B&I: As retailers begin opening for business, how do you see the in-shop experience change? Would your reliance on physical stores see any shifts?
JW: In the short to medium term going to any shop will be unattractive with so many safety protocols everywhere. So, most people will at least do their research online from the safety of their home and only come out to get that important touch and feel of a product, once they have already more or less made up their mind what they want. So, I believe that online research and even shopping has gained enormously from the pandemic. Many people have had to go online for literally everything, from reading the news to ordering food and drinks. Even I have found this to be very convenient and will order a lot of things online in the future. So, we as a brand, have to adjust to this and increase our online offering in all areas from better website, more intense communication on social media to e-commerce sites.
B&I: As a company, what changes do you see in your marketing communication strategies based on the medium – exhibitions, online platforms, print?
JW: As I said the Covid 19 pandemic has certainly accelerated the spread of online purchases and research. We have already for several years invested more and more in our online tools and that will now accelerate even further. We will not do any exhibitions this year. In 2021, I see us going back to several important shows. Exhibitions still play a very important part in our communication to our customers on our new product offerings. Print, to be honest, has lost a lot of its shine – cost is high and the reach very limited. So, we are not going to be very bullish on placing ads in magazines or papers for a while.
B&I: Could this situation be a catalyst for you to get into online sales (even if B2B)? What are the challenges to be addressed in the online sales business?
JW: The answer is yes. We are thinking very seriously on offering e-commerce options to our customers. The challenge is to ensure that you do this in partnership with your offline dealers and distributors and protect their interests. We have built one of the most comprehensive network of dealers, franchisees and distributors in the country and we have no intention of jeopardising our excellent relationships with them. In any case the future is not using only one channel but utilising all channels to the benefit of all market participants.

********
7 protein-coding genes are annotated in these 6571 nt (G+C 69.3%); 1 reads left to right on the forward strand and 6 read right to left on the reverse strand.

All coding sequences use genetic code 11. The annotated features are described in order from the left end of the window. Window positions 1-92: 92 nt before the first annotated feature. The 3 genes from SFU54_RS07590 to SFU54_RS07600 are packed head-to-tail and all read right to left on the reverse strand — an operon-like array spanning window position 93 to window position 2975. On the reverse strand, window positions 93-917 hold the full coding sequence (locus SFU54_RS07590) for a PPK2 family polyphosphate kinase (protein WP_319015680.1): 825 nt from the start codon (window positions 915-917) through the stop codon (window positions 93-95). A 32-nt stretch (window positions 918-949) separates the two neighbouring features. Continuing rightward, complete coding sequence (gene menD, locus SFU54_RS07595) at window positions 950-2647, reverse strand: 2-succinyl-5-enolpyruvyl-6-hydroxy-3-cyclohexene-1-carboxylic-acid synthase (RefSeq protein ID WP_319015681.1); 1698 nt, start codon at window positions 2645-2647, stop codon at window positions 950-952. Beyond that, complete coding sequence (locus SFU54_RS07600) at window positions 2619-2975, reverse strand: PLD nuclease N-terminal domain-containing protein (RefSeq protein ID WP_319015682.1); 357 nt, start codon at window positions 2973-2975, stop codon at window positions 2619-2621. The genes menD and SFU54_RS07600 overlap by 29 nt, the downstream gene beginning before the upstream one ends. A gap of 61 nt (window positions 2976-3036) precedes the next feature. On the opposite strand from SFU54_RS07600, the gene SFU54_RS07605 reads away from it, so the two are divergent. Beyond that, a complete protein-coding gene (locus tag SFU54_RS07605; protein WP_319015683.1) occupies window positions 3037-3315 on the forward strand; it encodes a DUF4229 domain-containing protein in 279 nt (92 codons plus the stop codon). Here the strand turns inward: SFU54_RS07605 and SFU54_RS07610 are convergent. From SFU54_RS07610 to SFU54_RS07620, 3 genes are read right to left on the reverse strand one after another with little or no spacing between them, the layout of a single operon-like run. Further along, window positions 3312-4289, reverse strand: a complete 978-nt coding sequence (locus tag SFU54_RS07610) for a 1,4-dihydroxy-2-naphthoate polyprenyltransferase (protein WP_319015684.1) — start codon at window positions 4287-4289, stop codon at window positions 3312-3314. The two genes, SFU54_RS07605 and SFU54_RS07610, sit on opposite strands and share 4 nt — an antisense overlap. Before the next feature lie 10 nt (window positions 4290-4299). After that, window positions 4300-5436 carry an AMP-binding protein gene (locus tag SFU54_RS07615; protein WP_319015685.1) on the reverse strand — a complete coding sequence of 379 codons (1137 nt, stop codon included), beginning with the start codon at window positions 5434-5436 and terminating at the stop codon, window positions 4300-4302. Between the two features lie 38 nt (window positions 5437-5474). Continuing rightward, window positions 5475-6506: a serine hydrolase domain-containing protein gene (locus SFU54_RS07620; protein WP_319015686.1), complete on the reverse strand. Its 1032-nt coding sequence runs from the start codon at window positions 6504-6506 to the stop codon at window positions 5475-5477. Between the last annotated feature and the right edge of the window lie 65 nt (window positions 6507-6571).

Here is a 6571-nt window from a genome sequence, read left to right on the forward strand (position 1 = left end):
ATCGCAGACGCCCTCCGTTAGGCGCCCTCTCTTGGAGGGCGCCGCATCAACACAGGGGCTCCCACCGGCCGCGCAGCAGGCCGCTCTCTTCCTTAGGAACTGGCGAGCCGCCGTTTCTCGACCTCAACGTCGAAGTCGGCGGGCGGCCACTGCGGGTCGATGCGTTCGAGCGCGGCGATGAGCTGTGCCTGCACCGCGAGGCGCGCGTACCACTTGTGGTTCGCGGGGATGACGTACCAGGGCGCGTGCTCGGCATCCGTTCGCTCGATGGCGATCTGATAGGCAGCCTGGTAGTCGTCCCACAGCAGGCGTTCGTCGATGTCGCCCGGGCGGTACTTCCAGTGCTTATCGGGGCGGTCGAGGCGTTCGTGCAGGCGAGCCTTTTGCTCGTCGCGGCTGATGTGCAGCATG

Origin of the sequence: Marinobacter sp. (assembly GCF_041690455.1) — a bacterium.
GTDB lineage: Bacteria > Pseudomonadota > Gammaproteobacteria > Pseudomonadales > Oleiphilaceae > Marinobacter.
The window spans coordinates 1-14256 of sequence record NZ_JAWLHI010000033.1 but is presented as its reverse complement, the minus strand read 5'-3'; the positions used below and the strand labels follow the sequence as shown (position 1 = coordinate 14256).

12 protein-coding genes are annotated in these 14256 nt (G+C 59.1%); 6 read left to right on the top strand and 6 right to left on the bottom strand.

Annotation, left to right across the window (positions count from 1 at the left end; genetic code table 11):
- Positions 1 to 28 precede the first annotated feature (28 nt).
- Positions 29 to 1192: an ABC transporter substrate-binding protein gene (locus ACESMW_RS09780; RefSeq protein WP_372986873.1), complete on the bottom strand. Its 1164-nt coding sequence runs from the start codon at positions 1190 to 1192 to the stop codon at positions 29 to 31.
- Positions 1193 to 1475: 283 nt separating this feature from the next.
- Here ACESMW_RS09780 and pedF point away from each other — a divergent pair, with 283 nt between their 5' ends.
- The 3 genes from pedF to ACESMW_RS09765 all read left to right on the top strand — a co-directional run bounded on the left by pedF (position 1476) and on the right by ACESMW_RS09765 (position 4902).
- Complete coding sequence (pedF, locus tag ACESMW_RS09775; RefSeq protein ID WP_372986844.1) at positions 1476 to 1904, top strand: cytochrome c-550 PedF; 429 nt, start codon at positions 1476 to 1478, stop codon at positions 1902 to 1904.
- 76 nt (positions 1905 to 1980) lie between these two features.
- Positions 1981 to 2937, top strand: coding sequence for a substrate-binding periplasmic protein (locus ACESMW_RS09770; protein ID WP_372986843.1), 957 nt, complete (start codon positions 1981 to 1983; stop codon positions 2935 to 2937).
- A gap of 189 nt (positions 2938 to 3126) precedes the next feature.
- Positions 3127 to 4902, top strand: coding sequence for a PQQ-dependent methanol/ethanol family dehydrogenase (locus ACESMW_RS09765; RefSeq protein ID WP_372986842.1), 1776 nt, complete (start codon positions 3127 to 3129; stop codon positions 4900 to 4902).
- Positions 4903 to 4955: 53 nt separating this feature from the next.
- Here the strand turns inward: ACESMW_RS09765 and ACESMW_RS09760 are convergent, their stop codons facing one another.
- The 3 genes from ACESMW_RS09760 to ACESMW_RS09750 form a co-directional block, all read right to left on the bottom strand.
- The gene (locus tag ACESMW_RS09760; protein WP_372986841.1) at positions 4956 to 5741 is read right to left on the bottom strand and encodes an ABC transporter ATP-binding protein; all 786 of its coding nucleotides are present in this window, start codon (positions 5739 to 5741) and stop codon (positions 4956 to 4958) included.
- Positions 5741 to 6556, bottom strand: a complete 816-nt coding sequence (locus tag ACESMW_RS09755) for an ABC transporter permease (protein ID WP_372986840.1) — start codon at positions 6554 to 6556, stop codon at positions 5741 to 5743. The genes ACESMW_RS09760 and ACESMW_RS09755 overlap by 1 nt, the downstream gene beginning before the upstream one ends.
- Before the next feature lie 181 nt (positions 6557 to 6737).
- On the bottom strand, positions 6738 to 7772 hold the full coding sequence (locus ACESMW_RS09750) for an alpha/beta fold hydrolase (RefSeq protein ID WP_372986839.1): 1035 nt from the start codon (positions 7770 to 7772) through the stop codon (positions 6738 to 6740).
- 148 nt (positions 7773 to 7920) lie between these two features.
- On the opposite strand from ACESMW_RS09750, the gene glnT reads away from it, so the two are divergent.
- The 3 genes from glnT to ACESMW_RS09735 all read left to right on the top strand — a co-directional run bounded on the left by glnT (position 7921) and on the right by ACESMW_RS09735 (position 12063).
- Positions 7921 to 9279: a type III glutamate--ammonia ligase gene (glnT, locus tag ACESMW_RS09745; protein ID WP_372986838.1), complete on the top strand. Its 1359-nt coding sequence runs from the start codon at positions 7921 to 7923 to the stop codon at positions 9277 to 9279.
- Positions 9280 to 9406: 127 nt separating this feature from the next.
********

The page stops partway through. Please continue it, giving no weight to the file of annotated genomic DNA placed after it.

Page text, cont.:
B&I: For a multi-national brand like Hafele, would you look at developing/increasing your product vendors in India, as a hedge on ‘Make In India’ and the projected weak international economies?
JW: Absolutely! We are in touch with a number of qualified parties in India trying to explore future relationships to develop and manufacture products locally. But we see this step in a very different light. We are very clear that we do not see this approach of ours’ as opportunistic (based on the political wind-flow). We adhere to our Hafele quality levels and demand the same to be followed in both letter and spirit by our vendors across the world. So, we can work with vendors in India if we can be assured by them that they can deliver the same Hafele quality that we are known for. Only then can we continue to create better value for our customers.
B&I: How do you see your interface change with the Architects and Interior Designers? Would technology play a role in such interactions with tools like Virtual Reality (VR)?
JW: It is very clear to me that we have to support the communication to our customers increasingly with technical tools. Initially this will certainly focus on what additional information we can make available online but I would definitely not exclude VR, which is maturing as a technology.